As described above, using parallel evaluation of the query in accordance with embodiments of the invention, the query computation plan is broken into stages, or data flow operations. Stage 1 entails scanning and sorting the TIME table 202 at the lowest level based on the rollup operator, and eliminating duplicates based on measures for each of the distinct aggregate functions. In effect, two sorts are performed, that is, by (year, quarter, month, sales) and by (year, quarter, month, profits). In this example, two process slaves are utilized. Thus, during stage 1, slave P0 is assigned a portion of table 202 to process as depicted by the group of records 250, and slave P1 is assigned a different portion of table 202 to process as depicted by the group of records 252.

In one embodiment, as part of the parallel evaluation process each slave expands each assigned data record into the same number of records as there are distinct aggregate functions. In this example, slaves P0 and P1 expand each assigned record into two records, one including the sales measure and the other including the profits measure. In addition, the slaves assign a code to identify to which aggregate measure each of the records applies. FIG. 2B illustrates a table 204, entitled TIME_P0, that includes the expanded records of the records that were assigned to slave P0, sorted by year, quarter, and month. Table 204 includes a measure field 256 for measure values, that is, either the value in the sales field or the profits field of table 202. Table 204 also includes a code field 254 for the code, described above, associated with the specific aggregate measure for each record. FIG. 2C illustrates a table 206, entitled TIME_P1, including the expanded records of the records that were assigned to slave P1, sorted by year, quarter, and month. Table 206 includes a measure field 256 for measure values, that is, either the value in the sales field or the profits field of table 202. Table 206 also includes a code field 254 for the code, described above, associated with the specific aggregate measure for each record. In this example, a “1” code indicates a record containing the sales measure and thus associated with the SUM(DISTINCT sales) function, and a “2” code indicates a record containing the profits measure and thus associated with the COUNT(DISTINCT profits) function.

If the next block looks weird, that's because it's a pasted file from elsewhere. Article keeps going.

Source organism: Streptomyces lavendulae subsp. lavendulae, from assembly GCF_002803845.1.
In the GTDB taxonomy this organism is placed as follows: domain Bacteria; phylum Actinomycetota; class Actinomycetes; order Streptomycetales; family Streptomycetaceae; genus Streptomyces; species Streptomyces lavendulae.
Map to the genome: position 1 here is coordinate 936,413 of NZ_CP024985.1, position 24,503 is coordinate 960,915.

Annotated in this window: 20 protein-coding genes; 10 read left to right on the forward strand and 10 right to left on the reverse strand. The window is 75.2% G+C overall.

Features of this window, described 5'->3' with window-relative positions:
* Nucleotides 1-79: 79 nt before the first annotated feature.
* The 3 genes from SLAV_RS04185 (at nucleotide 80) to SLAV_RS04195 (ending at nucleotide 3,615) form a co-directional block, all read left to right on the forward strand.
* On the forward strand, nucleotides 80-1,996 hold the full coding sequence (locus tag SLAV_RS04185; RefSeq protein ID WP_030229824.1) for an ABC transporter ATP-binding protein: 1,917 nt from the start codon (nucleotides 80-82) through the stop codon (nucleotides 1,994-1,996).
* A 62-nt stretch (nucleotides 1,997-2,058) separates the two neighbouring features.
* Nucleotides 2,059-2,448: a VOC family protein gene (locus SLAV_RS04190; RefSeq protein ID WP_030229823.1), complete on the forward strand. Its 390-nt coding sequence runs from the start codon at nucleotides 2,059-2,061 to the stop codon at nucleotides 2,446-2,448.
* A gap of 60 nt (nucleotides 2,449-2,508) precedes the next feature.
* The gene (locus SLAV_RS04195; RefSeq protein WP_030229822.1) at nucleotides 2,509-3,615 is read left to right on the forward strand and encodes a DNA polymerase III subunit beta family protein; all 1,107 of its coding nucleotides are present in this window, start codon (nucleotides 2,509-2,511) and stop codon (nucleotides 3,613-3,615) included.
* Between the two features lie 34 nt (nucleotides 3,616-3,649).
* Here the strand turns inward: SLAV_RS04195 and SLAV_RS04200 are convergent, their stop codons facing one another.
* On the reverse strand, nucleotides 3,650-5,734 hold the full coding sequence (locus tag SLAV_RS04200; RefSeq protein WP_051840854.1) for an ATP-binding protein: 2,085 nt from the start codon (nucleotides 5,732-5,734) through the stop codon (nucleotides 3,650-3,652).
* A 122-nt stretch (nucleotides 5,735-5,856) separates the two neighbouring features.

Slave P0 processes table 204 (FIG. 2B) by sorting by (year, quarter, month, code, value) and eliminating duplicate records, in furtherance of computing the aggregate functions. FIG. 2D illustrates a table 208, entitled TIME_P0_OUT, which includes the results of this process. Duplicate records of table 204 are depicted in FIG. 2B as rows 258-262, rows 264 and 266, rows 268 and 270, and rows 272 and 274. One or more of the records from each set of duplicates is eliminated in processing to table 208, resulting in only unique records. In parallel with the processing of slave P0, slave P1 processes table 206 (FIG. 2C) by sorting by (year, quarter, month, code, value) and eliminating duplicate records, in furtherance of computing the aggregate functions. FIG. 2E illustrates a table 210, entitled TIME_P1_OUT, which includes the results of this process. Duplicate records of table 206 are depicted in FIG. 2C as rows 276 and 278, rows 280-284, rows 286 and 288, and rows 290 and 292. Again, one or more of the records from each set of duplicates is eliminated in processing to table 210.

Stage 2, or the second data flow operation, involves two additional processing slaves, P2 and P3, which were consumers awaiting the output from the producer slaves of stage 1, that is, P0 and P1. Stage 2 essentially entails completing the duplicate record elimination and computing the aggregation across all levels of the rollup operator, based on the data processed by the stage 1 slaves. According to an embodiment of the invention, partitioning is employed when passing data from stage 1 to stage 2. In one embodiment, the data from stage 1, that is tables 208 (TIME_P0_OUT) and 210 (TIME P1_OUT), is passed to the slaves of stage 2 with partitioning by the code (CODE column) associated with the aggregate functions and their respective measure values (VALUE column). Thus, equivalent code/measure pairs are distributed to the same stage 2 slave, thereby providing better load balancing and a better degree of parallelization than merely assigning to a slave based on aggregate computation.